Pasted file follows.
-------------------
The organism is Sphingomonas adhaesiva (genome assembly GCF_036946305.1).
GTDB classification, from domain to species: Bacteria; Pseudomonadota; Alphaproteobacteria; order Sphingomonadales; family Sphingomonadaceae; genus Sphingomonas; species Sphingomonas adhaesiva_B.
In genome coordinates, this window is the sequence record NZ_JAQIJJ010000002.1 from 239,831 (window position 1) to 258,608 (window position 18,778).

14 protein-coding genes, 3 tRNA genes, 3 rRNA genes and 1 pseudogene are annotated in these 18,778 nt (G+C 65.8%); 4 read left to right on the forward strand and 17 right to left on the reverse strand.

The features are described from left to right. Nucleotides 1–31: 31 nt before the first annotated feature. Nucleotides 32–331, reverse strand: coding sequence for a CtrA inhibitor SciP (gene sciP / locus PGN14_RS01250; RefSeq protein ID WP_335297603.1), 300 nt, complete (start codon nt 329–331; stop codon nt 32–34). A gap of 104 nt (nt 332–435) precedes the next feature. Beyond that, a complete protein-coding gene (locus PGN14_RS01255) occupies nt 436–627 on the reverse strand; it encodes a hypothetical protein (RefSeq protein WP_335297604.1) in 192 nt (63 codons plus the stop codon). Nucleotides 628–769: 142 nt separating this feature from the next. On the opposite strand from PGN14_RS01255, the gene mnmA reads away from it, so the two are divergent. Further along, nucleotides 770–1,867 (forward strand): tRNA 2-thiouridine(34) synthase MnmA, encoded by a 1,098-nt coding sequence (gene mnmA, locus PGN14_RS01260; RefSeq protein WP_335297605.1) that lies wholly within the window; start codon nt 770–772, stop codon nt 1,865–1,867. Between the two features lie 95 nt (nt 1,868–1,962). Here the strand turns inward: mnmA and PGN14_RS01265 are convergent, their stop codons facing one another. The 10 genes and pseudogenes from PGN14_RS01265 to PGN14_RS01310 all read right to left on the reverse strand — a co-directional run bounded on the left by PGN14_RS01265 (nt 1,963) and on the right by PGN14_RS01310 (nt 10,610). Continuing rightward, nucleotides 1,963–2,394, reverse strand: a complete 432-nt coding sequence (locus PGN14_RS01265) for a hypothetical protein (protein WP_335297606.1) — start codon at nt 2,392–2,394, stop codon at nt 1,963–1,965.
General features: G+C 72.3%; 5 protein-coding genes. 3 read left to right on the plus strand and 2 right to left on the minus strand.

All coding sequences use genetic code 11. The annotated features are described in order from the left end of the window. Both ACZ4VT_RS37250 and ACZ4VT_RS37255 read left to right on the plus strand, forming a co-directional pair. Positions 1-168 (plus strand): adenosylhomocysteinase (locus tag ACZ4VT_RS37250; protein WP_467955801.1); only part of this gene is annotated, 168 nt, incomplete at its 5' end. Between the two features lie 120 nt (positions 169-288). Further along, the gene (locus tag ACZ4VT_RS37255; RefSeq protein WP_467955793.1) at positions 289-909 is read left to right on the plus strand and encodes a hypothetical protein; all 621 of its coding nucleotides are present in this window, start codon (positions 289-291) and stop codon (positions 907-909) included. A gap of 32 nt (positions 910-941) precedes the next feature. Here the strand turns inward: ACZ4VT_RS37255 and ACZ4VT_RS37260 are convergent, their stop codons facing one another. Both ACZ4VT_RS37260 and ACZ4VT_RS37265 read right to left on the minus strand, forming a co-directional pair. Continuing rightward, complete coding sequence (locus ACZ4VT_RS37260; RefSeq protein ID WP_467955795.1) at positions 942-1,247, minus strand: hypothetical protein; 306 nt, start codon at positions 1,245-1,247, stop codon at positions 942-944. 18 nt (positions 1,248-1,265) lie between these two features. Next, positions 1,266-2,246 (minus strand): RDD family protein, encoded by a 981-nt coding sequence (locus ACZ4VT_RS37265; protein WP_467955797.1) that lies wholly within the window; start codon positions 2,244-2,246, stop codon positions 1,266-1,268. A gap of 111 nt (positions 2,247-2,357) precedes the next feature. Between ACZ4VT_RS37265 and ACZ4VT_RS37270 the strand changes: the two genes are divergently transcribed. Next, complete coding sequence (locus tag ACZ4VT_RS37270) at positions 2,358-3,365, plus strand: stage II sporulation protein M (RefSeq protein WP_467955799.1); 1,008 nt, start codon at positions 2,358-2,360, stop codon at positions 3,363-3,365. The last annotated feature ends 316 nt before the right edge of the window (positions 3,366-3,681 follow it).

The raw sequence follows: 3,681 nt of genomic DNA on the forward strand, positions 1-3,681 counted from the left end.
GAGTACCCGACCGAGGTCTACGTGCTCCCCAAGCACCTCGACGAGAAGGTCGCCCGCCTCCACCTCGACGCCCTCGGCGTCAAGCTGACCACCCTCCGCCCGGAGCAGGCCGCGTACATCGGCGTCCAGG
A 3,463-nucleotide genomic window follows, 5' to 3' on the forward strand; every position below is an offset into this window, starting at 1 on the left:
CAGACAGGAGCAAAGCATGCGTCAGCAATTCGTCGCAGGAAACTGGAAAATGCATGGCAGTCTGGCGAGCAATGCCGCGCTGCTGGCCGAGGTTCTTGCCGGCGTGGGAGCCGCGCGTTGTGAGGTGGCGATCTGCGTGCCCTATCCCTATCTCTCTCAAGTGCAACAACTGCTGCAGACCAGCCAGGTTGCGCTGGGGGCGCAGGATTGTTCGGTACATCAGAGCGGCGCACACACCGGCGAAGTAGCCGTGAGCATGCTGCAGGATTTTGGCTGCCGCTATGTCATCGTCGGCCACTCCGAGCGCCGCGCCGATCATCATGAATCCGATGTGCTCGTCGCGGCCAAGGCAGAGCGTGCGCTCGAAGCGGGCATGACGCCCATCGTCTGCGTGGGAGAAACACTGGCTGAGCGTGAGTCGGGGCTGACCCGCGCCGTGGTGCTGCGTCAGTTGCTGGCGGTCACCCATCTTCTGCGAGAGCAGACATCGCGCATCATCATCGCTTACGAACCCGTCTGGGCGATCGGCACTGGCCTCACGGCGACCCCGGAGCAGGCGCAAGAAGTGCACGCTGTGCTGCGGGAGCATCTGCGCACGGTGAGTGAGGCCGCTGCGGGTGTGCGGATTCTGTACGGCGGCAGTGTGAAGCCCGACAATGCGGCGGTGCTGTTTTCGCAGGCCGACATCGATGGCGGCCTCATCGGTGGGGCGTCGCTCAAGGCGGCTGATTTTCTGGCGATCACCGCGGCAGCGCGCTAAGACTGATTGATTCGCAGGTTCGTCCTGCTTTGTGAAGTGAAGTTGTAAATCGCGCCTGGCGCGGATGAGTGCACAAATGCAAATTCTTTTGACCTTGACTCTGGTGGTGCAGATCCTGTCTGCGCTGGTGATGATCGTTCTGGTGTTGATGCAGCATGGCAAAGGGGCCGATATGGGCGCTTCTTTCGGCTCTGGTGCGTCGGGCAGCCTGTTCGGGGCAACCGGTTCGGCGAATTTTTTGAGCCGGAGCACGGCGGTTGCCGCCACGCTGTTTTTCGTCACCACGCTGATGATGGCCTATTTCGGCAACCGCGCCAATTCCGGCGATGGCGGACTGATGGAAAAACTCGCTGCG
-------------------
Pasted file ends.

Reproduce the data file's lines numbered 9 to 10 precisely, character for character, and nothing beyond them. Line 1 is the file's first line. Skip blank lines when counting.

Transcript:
GAGTACCCGACCGAGGTCTACGTGCTCCCCAAGCACCTCGACGAGAAGGTCGCCCGCCTCCACCTCGACGCCCTCGGCGTCAAGCTGACCACCCTCCGCCCGGAGCAGGCCGCGTACATCGGCGTCCAGG
A 3,463-nucleotide genomic window follows, 5' to 3' on the forward strand; every position below is an offset into this window, starting at 1 on the left: